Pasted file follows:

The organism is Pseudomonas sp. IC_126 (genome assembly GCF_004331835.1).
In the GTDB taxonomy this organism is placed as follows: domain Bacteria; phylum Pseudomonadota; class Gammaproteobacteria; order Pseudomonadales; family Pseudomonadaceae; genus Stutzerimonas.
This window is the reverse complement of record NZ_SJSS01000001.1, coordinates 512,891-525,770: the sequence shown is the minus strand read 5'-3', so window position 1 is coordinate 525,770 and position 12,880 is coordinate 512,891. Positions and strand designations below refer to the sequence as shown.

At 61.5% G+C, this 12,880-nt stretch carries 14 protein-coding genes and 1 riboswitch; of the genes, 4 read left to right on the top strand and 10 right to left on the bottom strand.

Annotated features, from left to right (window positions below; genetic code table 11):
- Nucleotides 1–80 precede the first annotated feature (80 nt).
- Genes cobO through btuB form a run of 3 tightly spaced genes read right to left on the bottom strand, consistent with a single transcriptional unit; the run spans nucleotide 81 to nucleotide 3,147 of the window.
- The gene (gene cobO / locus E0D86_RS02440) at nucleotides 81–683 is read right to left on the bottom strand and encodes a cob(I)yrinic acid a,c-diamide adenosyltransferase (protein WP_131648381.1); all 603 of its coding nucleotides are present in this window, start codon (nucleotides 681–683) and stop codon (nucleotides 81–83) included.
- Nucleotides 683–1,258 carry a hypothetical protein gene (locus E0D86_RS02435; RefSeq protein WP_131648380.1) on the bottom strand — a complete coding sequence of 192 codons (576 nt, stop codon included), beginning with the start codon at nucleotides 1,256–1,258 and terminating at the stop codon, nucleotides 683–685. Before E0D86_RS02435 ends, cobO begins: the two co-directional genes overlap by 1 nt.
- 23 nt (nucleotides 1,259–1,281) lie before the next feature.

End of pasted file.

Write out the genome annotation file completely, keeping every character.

The organism is Pseudomonas sp. IC_126 (genome assembly GCF_004331835.1).
In the GTDB taxonomy this organism is placed as follows: domain Bacteria; phylum Pseudomonadota; class Gammaproteobacteria; order Pseudomonadales; family Pseudomonadaceae; genus Stutzerimonas.
This window is the reverse complement of record NZ_SJSS01000001.1, coordinates 512,891-525,770: the sequence shown is the minus strand read 5'-3', so window position 1 is coordinate 525,770 and position 12,880 is coordinate 512,891. Positions and strand designations below refer to the sequence as shown.

At 61.5% G+C, this 12,880-nt stretch carries 14 protein-coding genes and 1 riboswitch; of the genes, 4 read left to right on the top strand and 10 right to left on the bottom strand.

Annotated features, from left to right (window positions below; genetic code table 11):
- Nucleotides 1–80 precede the first annotated feature (80 nt).
- Genes cobO through btuB form a run of 3 tightly spaced genes read right to left on the bottom strand, consistent with a single transcriptional unit; the run spans nucleotide 81 to nucleotide 3,147 of the window.
- The gene (gene cobO / locus E0D86_RS02440) at nucleotides 81–683 is read right to left on the bottom strand and encodes a cob(I)yrinic acid a,c-diamide adenosyltransferase (protein WP_131648381.1); all 603 of its coding nucleotides are present in this window, start codon (nucleotides 681–683) and stop codon (nucleotides 81–83) included.
- Nucleotides 683–1,258 carry a hypothetical protein gene (locus E0D86_RS02435; RefSeq protein WP_131648380.1) on the bottom strand — a complete coding sequence of 192 codons (576 nt, stop codon included), beginning with the start codon at nucleotides 1,256–1,258 and terminating at the stop codon, nucleotides 683–685. Before E0D86_RS02435 ends, cobO begins: the two co-directional genes overlap by 1 nt.
- 23 nt (nucleotides 1,259–1,281) lie before the next feature.